I doubt there is a worldwide statistics.
The accidents, where actual fire broke and did cause significant damage will be well known and listed on the aviation safety network. However the precautionary evacuations that turned out to be false alarms and when nobody was seriously injured may fall through the cracks and not get reported anywhere. They should be reported to the overseeing safety board and that usually publishes at least summary list, but the system works better in some countries and less in other . And there is no central store for these reports in either case, so you could try to collect the numbers for one country (according to , the reports are probably most complete for Canada), but that will be too few cases for decent statistics and worldwide data will be incomplete to the point of being useless.
However, I am pretty sure the balancing is right. Not only do fires happen, but when they do, they are fast. The China Airlines flight 120 at Okinawa on Aug. 20th 2007 burnt down in about 5 minutes. The first explosion occurred just few seconds after the last passenger left the plane and while the flight crew was evacuating. So if they waited any longer, it is quite likely someone would have died.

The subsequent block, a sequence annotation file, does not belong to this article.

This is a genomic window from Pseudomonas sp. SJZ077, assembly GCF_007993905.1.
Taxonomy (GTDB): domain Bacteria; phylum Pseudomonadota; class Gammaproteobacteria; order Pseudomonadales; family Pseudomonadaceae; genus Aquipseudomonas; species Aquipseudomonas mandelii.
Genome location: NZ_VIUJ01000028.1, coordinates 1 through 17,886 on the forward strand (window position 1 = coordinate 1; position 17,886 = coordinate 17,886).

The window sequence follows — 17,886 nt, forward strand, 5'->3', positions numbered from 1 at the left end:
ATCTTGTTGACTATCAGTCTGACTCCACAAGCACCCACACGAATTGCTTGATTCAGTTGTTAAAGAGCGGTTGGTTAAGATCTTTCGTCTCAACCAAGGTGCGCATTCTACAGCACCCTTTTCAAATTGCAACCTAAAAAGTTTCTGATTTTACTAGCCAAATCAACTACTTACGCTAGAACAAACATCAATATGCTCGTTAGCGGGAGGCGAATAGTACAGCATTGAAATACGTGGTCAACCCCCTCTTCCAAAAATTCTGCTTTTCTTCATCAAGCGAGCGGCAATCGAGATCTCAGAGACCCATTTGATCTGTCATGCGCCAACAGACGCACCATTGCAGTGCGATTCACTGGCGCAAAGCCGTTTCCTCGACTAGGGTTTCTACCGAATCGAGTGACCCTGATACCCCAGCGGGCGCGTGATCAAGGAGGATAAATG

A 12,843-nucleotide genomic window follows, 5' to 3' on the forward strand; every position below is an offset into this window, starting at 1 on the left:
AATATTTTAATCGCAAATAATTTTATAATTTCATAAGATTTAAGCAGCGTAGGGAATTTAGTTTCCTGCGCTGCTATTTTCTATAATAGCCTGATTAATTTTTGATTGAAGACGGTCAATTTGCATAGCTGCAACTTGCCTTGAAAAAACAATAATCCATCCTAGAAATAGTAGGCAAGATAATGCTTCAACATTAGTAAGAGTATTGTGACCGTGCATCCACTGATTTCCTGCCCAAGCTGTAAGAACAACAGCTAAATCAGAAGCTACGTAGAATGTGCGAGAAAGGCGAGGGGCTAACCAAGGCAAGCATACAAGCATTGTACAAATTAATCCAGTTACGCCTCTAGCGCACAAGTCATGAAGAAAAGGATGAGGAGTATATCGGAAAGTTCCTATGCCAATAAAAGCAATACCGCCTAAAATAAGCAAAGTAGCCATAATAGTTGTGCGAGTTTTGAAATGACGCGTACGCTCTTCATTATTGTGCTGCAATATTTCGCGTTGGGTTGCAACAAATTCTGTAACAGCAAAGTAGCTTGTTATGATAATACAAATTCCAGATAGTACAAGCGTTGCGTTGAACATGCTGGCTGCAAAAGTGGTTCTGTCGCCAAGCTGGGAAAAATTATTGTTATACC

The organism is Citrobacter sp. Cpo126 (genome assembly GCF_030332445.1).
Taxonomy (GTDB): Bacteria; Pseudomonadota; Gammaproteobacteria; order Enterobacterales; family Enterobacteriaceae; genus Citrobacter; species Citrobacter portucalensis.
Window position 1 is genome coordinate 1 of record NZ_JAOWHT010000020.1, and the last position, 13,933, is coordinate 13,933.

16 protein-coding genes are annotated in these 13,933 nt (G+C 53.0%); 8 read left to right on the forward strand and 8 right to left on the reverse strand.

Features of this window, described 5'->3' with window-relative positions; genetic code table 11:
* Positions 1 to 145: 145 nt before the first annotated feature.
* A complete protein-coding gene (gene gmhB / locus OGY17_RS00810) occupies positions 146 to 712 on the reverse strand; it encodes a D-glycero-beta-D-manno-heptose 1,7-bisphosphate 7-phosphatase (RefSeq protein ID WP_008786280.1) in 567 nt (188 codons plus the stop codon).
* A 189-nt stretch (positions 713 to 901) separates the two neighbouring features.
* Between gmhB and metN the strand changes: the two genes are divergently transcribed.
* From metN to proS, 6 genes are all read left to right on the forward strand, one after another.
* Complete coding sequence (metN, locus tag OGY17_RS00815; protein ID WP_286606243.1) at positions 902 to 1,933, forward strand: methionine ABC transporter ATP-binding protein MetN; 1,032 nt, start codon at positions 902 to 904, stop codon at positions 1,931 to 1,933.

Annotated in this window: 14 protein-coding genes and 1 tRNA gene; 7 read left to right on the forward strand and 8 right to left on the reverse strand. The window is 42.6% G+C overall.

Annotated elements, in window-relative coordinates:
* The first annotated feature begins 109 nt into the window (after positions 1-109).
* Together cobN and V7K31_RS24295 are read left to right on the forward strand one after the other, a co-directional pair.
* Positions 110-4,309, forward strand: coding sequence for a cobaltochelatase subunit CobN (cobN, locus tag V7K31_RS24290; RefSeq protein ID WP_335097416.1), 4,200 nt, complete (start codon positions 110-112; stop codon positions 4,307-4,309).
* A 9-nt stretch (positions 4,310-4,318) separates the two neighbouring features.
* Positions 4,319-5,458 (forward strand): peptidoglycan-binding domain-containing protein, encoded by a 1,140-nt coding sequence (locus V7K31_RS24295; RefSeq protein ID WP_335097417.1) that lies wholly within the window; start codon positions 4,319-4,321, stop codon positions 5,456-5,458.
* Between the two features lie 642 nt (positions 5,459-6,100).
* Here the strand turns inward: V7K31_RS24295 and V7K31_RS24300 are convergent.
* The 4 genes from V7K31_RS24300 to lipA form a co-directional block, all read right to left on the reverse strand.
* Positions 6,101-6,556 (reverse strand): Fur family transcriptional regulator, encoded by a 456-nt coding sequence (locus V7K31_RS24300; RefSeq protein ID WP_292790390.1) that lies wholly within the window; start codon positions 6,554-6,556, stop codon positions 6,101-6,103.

In contrast most evacuations don't result in injuries and the few cases are mostly bruises, some sprained ankles and if someone has really bad luck, some broken leg or hand.
The broken bones (and not sure, but I think even the sprained ankles) count as serious injuries. So that's the options the captain is comparing. If they command evacuation, somebody might break a leg, but if they don't and the fire is real, somebody will die. And they must decide in couple of seconds for the evacuation to be successful. So they would obviously err on the side of caution and command the evacuation if they have a good reason to think there might be a fire.